Bioprinted Blood Vessels Pave Way to Organs-On-Demand

07 July 2014

Researchers believe that we may be one step closer to being able to use 3D-printed tissue in organ transplant surgery.

Over the last year or so we've seen a remarkable number of situations in which 3D printing technology has been deployed in the medical world, including the bioprinting of liver tissue. One problem that has yet to be overcome though is the vascularisation of printed organs -- that is, making sure that the cells within any tissue are connected to the blood supply so that the organs are capable of surviving on a long-term basis.

Researchers from Harvard, MIT, Stanford and the University of Sydney have been working together to try to find a solution that will allow them to overcome this hurdle and eventually create organs grown from patient stem cells that can be successfully transplanted into their own bodies.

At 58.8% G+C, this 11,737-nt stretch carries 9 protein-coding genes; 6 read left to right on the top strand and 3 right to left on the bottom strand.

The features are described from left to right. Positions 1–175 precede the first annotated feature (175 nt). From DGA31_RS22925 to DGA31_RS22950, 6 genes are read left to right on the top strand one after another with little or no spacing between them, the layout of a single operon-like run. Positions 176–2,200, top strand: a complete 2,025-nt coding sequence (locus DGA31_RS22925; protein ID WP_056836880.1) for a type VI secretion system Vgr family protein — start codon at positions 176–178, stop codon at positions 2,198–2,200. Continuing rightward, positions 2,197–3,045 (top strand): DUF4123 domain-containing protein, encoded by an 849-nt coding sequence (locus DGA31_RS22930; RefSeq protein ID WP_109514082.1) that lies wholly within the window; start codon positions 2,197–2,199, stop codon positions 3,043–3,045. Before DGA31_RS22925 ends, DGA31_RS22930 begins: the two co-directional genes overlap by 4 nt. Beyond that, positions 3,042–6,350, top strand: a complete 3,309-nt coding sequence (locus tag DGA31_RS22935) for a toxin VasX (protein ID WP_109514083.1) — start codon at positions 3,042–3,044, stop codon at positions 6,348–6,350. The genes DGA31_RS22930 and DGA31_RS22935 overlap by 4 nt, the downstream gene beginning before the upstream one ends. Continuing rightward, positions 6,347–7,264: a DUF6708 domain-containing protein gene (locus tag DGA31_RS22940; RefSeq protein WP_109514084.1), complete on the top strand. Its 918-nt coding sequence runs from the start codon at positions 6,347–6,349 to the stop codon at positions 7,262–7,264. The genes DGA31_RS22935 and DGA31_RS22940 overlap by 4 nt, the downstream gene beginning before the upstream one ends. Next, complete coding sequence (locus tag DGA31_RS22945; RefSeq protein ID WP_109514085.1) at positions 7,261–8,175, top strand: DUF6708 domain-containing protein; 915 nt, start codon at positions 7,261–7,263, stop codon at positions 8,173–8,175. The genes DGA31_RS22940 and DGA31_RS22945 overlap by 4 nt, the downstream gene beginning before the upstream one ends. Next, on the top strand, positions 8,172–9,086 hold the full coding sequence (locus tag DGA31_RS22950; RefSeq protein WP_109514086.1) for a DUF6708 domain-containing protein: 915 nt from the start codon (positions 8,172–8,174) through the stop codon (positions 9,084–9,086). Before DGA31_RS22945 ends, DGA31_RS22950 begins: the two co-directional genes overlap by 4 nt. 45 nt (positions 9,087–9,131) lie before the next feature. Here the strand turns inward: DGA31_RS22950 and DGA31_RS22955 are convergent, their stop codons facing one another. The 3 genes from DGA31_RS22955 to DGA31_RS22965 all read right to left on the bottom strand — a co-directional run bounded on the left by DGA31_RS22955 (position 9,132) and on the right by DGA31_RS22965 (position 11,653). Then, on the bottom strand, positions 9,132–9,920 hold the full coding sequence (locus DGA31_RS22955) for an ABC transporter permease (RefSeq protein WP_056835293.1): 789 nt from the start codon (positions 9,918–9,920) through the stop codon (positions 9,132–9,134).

The University of Sydney has now announced that the research has led to the bioprinting of artificial vascular networks that mimic those found within the human body's circulatory system, bringing hope that eventually physicians will be able to print fully working organs on-demand.

The deficit of transplantable organs causes thousands of deaths that could otherwise be averted every year, and others are subjected to invasive surgery involving the removal of tissue or entire organs due to cancer or injury.

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